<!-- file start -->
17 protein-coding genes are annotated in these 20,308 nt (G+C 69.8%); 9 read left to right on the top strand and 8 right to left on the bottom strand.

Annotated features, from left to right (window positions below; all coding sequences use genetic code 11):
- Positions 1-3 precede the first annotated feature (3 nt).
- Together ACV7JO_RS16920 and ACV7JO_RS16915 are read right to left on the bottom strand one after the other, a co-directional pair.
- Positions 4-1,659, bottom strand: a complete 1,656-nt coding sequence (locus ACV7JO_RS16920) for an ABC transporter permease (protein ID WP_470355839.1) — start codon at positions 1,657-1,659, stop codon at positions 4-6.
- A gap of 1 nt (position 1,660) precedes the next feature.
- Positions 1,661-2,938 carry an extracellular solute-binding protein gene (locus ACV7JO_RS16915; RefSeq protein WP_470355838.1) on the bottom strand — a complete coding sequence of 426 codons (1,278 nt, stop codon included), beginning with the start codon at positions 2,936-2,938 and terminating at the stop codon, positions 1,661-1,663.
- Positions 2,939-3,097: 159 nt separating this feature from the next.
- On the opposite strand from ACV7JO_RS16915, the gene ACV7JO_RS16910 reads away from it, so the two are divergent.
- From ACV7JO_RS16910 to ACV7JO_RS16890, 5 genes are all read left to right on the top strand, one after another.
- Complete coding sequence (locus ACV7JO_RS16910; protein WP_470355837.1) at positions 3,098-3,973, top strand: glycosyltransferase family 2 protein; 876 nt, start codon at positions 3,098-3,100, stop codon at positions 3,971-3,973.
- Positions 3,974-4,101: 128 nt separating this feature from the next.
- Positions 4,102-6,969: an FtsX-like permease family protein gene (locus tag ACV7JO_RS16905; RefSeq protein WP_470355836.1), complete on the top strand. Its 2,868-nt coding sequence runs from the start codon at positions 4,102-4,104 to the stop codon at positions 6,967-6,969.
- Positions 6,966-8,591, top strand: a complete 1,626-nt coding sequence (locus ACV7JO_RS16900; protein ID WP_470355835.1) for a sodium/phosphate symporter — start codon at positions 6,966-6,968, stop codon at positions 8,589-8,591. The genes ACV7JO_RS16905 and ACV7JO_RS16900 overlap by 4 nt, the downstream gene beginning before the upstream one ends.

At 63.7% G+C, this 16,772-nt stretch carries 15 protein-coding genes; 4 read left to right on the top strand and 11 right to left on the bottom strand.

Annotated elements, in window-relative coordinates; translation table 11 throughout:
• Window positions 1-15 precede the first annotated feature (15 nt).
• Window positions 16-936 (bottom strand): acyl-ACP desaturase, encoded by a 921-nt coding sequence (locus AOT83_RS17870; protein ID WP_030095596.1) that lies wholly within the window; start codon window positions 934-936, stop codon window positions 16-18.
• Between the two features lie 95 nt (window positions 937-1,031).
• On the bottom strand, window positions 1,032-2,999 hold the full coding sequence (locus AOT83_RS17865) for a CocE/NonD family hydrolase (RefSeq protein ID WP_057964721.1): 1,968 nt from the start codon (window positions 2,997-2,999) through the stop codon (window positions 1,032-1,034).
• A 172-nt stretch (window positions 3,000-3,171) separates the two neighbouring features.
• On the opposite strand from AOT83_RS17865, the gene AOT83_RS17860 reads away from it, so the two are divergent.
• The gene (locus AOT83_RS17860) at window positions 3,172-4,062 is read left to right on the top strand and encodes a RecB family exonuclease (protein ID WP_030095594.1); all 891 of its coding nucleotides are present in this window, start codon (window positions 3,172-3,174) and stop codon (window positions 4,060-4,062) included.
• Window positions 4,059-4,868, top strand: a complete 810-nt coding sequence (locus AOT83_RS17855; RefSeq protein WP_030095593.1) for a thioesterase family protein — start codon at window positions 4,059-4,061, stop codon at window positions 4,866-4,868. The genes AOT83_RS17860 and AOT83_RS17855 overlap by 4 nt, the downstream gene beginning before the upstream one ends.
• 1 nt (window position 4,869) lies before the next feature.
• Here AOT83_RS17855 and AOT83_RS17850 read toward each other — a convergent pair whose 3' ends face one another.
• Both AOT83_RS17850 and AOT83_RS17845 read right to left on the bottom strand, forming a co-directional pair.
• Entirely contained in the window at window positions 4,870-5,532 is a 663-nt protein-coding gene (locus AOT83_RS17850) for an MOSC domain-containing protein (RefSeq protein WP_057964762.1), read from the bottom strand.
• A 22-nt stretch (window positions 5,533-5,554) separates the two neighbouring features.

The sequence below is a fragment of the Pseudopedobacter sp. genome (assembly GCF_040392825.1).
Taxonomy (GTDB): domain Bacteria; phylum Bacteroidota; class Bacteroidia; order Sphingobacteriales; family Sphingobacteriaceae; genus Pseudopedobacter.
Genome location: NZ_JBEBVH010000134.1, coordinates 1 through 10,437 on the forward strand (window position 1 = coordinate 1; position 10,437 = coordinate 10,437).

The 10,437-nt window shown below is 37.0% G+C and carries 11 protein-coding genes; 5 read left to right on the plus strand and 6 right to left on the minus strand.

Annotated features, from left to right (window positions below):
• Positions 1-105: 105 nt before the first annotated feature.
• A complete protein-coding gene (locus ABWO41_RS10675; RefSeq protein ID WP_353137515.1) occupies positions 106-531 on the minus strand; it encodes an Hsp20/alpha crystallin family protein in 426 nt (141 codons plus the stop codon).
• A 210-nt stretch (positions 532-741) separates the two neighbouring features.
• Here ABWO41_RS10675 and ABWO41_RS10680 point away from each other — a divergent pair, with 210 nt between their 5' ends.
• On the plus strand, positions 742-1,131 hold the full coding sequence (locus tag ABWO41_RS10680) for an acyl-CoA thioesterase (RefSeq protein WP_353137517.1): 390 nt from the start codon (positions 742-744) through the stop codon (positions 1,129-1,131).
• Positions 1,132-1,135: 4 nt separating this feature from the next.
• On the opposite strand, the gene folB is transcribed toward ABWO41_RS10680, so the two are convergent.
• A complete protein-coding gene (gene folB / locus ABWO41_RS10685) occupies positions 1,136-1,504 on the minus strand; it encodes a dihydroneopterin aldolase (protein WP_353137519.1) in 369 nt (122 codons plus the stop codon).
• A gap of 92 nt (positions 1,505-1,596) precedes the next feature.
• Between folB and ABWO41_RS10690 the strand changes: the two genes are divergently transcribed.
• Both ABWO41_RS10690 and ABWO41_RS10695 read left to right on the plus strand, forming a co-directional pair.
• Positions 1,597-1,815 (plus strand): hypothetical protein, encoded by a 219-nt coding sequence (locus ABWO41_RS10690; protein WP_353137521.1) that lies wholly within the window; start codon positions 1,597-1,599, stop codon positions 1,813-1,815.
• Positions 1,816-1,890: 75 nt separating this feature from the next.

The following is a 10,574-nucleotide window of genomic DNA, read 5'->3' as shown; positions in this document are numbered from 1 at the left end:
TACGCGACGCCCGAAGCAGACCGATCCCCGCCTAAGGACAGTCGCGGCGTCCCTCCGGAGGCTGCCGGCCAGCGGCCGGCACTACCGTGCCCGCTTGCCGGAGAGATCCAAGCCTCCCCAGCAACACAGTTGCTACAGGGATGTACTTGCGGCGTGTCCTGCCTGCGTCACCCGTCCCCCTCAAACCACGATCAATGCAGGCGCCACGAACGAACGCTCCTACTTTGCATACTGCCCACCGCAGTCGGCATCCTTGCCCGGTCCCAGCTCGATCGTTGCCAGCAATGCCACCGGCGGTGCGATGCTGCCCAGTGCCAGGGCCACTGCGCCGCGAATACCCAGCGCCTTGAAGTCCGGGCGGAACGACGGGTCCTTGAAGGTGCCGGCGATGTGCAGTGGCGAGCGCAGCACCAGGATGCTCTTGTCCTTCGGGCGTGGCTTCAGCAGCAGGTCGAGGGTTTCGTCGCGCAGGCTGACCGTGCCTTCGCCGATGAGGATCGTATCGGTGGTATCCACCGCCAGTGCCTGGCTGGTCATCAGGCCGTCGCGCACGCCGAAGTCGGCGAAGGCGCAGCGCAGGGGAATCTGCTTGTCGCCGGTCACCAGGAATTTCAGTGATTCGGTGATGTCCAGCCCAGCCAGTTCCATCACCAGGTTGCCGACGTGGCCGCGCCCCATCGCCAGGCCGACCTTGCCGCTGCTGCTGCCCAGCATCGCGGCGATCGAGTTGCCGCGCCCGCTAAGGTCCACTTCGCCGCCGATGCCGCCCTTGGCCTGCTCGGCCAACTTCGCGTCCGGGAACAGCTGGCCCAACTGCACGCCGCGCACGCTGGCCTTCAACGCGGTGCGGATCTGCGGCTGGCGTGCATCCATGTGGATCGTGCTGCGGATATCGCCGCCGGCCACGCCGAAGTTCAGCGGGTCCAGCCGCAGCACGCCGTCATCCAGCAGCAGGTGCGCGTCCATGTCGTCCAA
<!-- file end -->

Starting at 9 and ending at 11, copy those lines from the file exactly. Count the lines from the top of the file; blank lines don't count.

- On the opposite strand from ACV7JO_RS16915, the gene ACV7JO_RS16910 reads away from it, so the two are divergent.
- From ACV7JO_RS16910 to ACV7JO_RS16890, 5 genes are all read left to right on the top strand, one after another.
- Complete coding sequence (locus ACV7JO_RS16910; protein WP_470355837.1) at positions 3,098-3,973, top strand: glycosyltransferase family 2 protein; 876 nt, start codon at positions 3,098-3,100, stop codon at positions 3,971-3,973.